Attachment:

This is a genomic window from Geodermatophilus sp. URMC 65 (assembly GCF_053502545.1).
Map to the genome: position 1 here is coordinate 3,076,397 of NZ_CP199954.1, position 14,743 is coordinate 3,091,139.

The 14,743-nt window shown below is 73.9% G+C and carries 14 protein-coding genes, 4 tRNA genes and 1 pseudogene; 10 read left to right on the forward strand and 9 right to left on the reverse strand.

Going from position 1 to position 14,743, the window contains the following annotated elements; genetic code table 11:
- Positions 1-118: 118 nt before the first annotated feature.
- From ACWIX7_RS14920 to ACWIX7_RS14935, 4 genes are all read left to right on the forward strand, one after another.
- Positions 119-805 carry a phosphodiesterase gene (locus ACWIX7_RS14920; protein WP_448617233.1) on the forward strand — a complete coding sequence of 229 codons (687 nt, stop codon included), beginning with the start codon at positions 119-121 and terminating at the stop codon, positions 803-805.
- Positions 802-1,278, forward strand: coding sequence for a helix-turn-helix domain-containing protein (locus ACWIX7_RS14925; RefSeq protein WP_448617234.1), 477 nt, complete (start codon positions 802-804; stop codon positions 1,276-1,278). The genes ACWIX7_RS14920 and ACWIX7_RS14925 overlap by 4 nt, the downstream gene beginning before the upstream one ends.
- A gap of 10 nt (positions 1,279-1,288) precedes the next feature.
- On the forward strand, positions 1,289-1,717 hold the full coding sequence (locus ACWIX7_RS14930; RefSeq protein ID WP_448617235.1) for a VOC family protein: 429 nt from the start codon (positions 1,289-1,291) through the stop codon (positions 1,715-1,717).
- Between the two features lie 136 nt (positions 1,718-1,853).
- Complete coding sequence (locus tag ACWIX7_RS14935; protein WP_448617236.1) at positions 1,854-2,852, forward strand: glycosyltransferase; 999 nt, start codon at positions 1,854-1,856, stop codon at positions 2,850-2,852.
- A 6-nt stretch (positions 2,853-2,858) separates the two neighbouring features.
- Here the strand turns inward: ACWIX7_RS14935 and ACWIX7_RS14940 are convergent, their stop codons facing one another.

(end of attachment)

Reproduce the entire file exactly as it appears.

This is a genomic window from Geodermatophilus sp. URMC 65 (assembly GCF_053502545.1).
Map to the genome: position 1 here is coordinate 3,076,397 of NZ_CP199954.1, position 14,743 is coordinate 3,091,139.

The 14,743-nt window shown below is 73.9% G+C and carries 14 protein-coding genes, 4 tRNA genes and 1 pseudogene; 10 read left to right on the forward strand and 9 right to left on the reverse strand.

Going from position 1 to position 14,743, the window contains the following annotated elements; genetic code table 11:
- Positions 1-118: 118 nt before the first annotated feature.
- From ACWIX7_RS14920 to ACWIX7_RS14935, 4 genes are all read left to right on the forward strand, one after another.
- Positions 119-805 carry a phosphodiesterase gene (locus ACWIX7_RS14920; protein WP_448617233.1) on the forward strand — a complete coding sequence of 229 codons (687 nt, stop codon included), beginning with the start codon at positions 119-121 and terminating at the stop codon, positions 803-805.
- Positions 802-1,278, forward strand: coding sequence for a helix-turn-helix domain-containing protein (locus ACWIX7_RS14925; RefSeq protein WP_448617234.1), 477 nt, complete (start codon positions 802-804; stop codon positions 1,276-1,278). The genes ACWIX7_RS14920 and ACWIX7_RS14925 overlap by 4 nt, the downstream gene beginning before the upstream one ends.
- A gap of 10 nt (positions 1,279-1,288) precedes the next feature.
- On the forward strand, positions 1,289-1,717 hold the full coding sequence (locus ACWIX7_RS14930; RefSeq protein ID WP_448617235.1) for a VOC family protein: 429 nt from the start codon (positions 1,289-1,291) through the stop codon (positions 1,715-1,717).
- Between the two features lie 136 nt (positions 1,718-1,853).
- Complete coding sequence (locus tag ACWIX7_RS14935; protein WP_448617236.1) at positions 1,854-2,852, forward strand: glycosyltransferase; 999 nt, start codon at positions 1,854-1,856, stop codon at positions 2,850-2,852.
- A 6-nt stretch (positions 2,853-2,858) separates the two neighbouring features.
- Here the strand turns inward: ACWIX7_RS14935 and ACWIX7_RS14940 are convergent, their stop codons facing one another.